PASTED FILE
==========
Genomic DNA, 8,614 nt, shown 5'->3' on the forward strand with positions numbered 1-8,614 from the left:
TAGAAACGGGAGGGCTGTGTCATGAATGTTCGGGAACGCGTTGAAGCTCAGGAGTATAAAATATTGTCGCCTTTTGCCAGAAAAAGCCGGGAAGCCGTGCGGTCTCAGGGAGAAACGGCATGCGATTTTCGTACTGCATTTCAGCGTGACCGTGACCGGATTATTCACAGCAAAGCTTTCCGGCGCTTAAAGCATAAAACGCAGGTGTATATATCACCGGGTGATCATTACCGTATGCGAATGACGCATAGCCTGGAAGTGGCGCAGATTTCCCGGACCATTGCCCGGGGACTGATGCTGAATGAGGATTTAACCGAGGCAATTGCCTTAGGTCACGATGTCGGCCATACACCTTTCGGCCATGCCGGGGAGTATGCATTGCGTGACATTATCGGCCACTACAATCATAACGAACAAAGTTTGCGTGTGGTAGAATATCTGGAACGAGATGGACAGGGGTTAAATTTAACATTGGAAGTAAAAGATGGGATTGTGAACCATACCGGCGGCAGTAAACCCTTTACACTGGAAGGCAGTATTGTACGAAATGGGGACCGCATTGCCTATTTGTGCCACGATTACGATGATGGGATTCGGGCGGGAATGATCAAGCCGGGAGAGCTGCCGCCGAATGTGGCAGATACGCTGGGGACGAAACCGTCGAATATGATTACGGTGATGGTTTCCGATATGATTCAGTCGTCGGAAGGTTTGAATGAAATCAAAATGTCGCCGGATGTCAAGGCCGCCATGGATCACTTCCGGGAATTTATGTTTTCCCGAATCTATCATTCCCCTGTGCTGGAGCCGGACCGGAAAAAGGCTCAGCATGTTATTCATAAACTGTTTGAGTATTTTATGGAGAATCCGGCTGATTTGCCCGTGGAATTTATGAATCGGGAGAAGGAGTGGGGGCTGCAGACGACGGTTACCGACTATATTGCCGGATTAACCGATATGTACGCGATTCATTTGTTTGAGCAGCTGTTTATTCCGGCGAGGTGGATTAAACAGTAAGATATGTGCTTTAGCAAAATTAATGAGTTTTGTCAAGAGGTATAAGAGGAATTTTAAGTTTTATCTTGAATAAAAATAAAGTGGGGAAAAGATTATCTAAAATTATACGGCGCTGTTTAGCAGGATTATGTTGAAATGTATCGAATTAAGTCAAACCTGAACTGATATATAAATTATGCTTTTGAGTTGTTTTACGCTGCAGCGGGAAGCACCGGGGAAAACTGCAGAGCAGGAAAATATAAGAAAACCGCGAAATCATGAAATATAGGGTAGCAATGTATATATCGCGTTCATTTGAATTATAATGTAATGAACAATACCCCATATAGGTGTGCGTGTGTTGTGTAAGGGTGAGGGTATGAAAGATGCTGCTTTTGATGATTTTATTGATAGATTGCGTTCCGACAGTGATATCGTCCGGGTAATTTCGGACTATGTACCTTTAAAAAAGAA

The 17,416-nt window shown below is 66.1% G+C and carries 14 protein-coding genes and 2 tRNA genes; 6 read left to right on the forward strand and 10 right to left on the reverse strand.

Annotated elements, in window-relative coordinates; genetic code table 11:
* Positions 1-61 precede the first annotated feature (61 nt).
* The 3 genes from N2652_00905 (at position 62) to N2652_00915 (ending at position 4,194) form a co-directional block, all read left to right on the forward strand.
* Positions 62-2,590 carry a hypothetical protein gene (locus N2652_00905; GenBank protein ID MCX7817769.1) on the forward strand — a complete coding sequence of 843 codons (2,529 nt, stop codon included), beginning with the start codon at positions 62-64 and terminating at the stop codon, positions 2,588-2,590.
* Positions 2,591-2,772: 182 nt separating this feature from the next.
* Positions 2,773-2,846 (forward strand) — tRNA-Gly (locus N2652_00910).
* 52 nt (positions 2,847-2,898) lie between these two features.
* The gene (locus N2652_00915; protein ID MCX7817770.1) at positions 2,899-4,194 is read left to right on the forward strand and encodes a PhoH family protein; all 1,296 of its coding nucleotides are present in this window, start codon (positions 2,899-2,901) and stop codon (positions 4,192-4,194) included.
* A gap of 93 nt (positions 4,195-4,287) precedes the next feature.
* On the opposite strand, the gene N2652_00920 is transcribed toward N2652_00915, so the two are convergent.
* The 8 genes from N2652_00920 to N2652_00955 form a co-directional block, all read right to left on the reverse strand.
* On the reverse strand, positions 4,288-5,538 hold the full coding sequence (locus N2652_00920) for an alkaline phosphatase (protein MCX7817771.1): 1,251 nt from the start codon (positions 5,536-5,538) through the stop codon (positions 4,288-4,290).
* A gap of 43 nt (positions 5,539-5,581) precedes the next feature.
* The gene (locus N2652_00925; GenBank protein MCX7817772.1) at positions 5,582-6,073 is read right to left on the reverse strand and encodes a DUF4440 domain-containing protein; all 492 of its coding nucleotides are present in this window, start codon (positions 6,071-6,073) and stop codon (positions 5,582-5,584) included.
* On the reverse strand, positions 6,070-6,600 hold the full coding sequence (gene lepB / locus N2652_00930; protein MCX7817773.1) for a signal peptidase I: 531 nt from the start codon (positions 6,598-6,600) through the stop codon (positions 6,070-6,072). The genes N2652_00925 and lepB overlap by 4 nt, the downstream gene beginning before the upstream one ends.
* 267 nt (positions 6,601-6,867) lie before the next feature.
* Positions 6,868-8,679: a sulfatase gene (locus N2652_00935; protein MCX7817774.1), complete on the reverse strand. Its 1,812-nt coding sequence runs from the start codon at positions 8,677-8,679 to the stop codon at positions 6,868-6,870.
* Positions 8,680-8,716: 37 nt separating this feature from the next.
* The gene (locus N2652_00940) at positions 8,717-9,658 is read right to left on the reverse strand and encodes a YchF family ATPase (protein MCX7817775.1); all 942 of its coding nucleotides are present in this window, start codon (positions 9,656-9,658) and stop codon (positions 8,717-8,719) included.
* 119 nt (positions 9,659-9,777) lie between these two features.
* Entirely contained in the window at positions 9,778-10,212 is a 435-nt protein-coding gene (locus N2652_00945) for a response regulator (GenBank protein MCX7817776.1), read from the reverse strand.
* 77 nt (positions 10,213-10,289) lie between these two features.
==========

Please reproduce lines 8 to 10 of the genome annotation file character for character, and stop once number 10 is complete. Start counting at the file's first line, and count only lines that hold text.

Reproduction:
* Positions 2,591-2,772: 182 nt separating this feature from the next.
* Positions 2,773-2,846 (forward strand) — tRNA-Gly (locus N2652_00910).
* 52 nt (positions 2,847-2,898) lie between these two features.